Background: Tuberculosis is one of the most common causes of pericardial effusion in the Philippines. The early diagnosis of tuberculosis among patients with pericardial effusion remains elusive to this date. Polymerase Chain reaction, a technique for amplifying small amounts of DNA when only small amount of cells are available, can amplify "fingerprint" strains of M. tuberculosis DNA in pericardial fluid with excellent specificity. This study was conducted to describe the role of Mycobacterium tuberculosis polymerase chain reaction (PCR) in the early .diagnosis of TB in patients with moderate to massive pericardial effusion by comparing it to existing diagnostic standards.
Methods and Results: Twenty-three subjects with moderate to massive pericardial effusion were included in this study. Majority were males with an average age of 40.2 ± 15.2 yrs. The average widest diameter of pericardial fluid by 2DED was 3.7 ± 1.3 cm before pericardiocentesis/ pericardiostomy, with 77% of the subjects had RA collapse and 64% had RV collapse on presentation. All pericardial fluid specimen tested were exudative based on Light's criteria. Cytological analyses were done on 19 subjects with 42% had findings characteristic of both acute and chronic inflammation. Five subjects had findings suggesting malignancy. Nine subjects had documented PPD results and two tested positive. All AFB smears done at the Philippine Heart center and Lung center of the Philippines showed negative results. Four out of 22 subjects had positive MTB cultures. Two of the subjects had a positive pericardial biopsy result for tuberculosis. Ten out of 23 subjects had their PCR done with a positive result in only one of the subjects. All of the specimens that tested negative for PCR also had negative results on MTB culture and pericardial biopsy.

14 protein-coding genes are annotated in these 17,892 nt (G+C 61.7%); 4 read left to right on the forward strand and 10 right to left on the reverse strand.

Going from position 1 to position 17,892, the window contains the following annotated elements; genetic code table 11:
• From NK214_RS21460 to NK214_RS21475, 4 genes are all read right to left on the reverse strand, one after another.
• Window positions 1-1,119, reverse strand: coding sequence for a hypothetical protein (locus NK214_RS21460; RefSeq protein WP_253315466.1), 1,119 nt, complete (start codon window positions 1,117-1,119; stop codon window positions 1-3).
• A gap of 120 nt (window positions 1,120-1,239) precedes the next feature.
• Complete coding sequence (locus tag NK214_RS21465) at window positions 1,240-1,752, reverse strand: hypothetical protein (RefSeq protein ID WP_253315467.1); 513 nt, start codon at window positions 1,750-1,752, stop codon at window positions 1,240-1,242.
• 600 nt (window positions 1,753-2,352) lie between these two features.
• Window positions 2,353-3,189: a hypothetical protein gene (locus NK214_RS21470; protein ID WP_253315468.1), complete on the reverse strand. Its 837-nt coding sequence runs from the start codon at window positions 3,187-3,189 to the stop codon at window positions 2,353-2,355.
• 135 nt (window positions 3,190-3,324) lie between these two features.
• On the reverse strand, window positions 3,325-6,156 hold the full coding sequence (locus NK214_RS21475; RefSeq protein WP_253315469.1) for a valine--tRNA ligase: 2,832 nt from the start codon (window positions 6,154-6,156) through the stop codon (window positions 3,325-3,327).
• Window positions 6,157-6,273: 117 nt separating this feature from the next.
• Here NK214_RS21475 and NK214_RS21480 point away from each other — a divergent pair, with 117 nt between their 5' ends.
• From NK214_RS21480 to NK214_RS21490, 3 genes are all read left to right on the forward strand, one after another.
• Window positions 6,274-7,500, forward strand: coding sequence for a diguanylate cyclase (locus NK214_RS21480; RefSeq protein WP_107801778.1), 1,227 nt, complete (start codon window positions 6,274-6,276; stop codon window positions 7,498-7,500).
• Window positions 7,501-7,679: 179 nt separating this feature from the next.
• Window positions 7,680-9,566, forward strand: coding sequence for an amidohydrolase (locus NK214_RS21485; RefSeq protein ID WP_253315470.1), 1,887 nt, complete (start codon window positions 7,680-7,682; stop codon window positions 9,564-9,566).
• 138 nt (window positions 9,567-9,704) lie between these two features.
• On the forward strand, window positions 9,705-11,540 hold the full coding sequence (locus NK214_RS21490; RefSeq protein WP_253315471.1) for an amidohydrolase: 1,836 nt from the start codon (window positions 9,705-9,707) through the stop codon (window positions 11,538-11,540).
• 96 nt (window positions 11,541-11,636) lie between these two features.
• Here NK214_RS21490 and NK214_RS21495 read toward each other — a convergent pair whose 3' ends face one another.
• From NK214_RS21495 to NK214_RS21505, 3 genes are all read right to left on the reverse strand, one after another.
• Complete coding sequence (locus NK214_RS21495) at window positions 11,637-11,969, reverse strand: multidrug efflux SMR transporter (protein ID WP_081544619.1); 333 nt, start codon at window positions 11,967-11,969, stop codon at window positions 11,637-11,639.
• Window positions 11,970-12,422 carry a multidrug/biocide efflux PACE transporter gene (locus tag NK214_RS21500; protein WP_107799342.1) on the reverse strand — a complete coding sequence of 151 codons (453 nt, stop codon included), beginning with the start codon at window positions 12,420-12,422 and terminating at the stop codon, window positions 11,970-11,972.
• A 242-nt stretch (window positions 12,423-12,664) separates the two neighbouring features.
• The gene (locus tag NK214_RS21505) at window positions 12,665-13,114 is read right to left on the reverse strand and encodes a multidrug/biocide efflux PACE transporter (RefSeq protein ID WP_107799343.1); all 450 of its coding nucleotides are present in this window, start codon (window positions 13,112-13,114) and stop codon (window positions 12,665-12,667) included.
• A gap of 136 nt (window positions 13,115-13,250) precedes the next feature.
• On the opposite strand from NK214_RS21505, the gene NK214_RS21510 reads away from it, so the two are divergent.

Conclusion: AFB smear appears to have a limited use in pericardial fluid analysis. The role of PCR-TB in the early diagnosis of PTB cannot be fully assessed in this study. The lack of subjects with positive PCR result prevented us from giving any definite conclusion. PCR-TB seemed to correlate well with MTB culture and pericardial biopsy. All of the subjects who had a negative PCR-TB also had negative TB results on their culture and biopsy. TB culture and pericardial biopsy appear to complement each other, with the latter having the advantage of an earlier result and the potential to show other diagnosis aside from TB. The routine use of AFB smear and routine determination of serum and pericardial LDH and protein should be looked into.